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Sally Rooney is a writer that stands out as the voice of young Ireland. The natural milieu of her characters are intellectual college educated women and men in their teens and twenties. From her first novel “Conversations with Friends” to her new Booker longlisted “Normal People” she presents their stories about grappling with relationships and finding a place in society with deceptively straightforward prose. While this runs the risk of appearing to have a parochial view of the world, it moreover reads as emotionally honest and engaging in a way that few writers can pull off. This new novel is the story of Marianne and Connell who come from very different socio-economic backgrounds. Connell's mother works as a cleaner at Marianne's family home. The differences in class seem an inconsequential part of their relationship at first, but as they get older it has more of an effect on how they connect to each other. The story charts the staggered journey of their bond from 2011 to 2015. You can read this novel for the insights it gives into modern life and the plight of a section of an emerging generation, but it's moreover a modern romance which meaningfully engages the reader in the characters' growth as individuals and tantalizes with the question: will they or won't they get together? 

Before I recently read this novel I went to literary event and bumped into the excellent writer Ruth Gilligan who remarked how it's not been remarked in many reviews how at its core “Normal People” works as a really gripping romance story. I wonder if literary critics are hesitant to acknowledge this fact out of a fear that Sally Rooney will appear like a less intellectual writer. It's something Rooney herself seems to grapple with as her character Connell discovers Jane Austen's novels and the pleasure of an old fashioned romance story. “Normal People” is really an updated version of “Pride and Prejudice” or “Emma” for the way it takes seriously the struggle to find a real emotional connection amidst societal influences. It asks questions such as to what degree does social perception factor into our private relationships? How does wealth and power influence our connection to each other? In what way are our current relationships hampered by the emotional baggage of our pasts? But these larger questions linger in the background without intruding upon the pleasures to be found in the plot of Rooney's story. Marianne and Connell's relationship is on a par with that of the great tortured romances in literature like Scarlett O'Hara and Rhett Butler whose evident passion for each other is also stymied by circumstance and tragic misunderstanding. 

Rooney has a particular talent for writing about the quiet emotional core and inner conflicts of her characters without any flourishes or elaborate language. This struck me following the journey of her character Frances in “Conversations with Friends” and it's even more powerfully portrayed in Marianne whose complex toxic family situation is slowly revealed over the course of the novel. At one point she observes of Marianne that “She wants to tell him things. But it’s too late now, and anyway it has never done her good to tell anyone.” Rooney describes in this powerfully understated way how the most significant things are often left unsaid and how we hinder ourselves from forming lasting connections out of a fear of truly revealing ourselves. At the same time she shows how the nature of being dictates we are all locked in a struggle between our inner and outer realities: “In just a few weeks’ time Marianne will live with different people, and life will be different. But she herself will not be different. She'll be the same person, trapped in her own body. There's nowhere she can go that would free her from this. A different place, different people, what does that matter?”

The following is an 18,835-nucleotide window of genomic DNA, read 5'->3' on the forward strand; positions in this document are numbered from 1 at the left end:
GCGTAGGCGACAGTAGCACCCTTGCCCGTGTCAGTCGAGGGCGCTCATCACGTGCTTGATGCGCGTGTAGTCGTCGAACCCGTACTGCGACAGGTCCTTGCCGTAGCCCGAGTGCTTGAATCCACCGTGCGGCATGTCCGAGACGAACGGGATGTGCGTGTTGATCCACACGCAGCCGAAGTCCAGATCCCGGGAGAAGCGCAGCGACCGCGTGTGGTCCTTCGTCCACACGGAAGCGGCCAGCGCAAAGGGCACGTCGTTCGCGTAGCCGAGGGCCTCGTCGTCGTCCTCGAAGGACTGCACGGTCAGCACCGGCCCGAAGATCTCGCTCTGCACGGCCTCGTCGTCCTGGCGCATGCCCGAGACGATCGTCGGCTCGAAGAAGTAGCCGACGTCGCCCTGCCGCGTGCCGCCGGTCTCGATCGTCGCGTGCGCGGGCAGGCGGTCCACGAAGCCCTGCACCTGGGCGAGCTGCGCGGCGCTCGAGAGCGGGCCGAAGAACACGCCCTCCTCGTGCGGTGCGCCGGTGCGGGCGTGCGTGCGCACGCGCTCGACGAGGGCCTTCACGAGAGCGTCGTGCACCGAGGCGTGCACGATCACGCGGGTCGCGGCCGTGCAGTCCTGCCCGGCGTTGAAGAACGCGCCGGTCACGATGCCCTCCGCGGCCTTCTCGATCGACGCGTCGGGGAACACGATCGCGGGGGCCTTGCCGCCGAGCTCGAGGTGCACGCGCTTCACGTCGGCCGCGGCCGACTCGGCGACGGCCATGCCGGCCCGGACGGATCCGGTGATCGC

It feels like Rooney is deeply suspicious of the elitism of some literary circles. At university avid reader Connell develops a desire to become a writer himself but he's wary that the apparent insights fiction appears to give might be false. As someone from a working class background he's especially cognizant of how class factors into who consumes literature. When attending a reading he observes: “It was culture as class performance, literature fetishised for its ability to take educated people on false emotional journeys, so that they might afterwards feel superior to the uneducated people whose emotional journeys they liked to read about.” At the same time, literature is a method of creating a cultural dialogue that he still wants to participate in. But I wonder if this instance also gives an insight into why Rooney is so steadfast in writing about characters that are young, intelligent and Irish rather than imaginatively inhabiting the lives of people who are radically different from herself. I can't imagine Rooney writing about the plight of a Syrian refugee as Donal Ryan does in his accomplished novel “From a Low and Quiet Sea”. I imagine this would feel to her like an act for the sake of appearances and showily engaging in cultural dialogue. That's not to say Connell's feelings are necessarily her own, but that it's striking in the two novels Rooney has produced that she's stuck to writing about the lives and concerns of a limited set of people. This doesn't demonstrate a lack of imagination, but the conscious intent of a talented writer.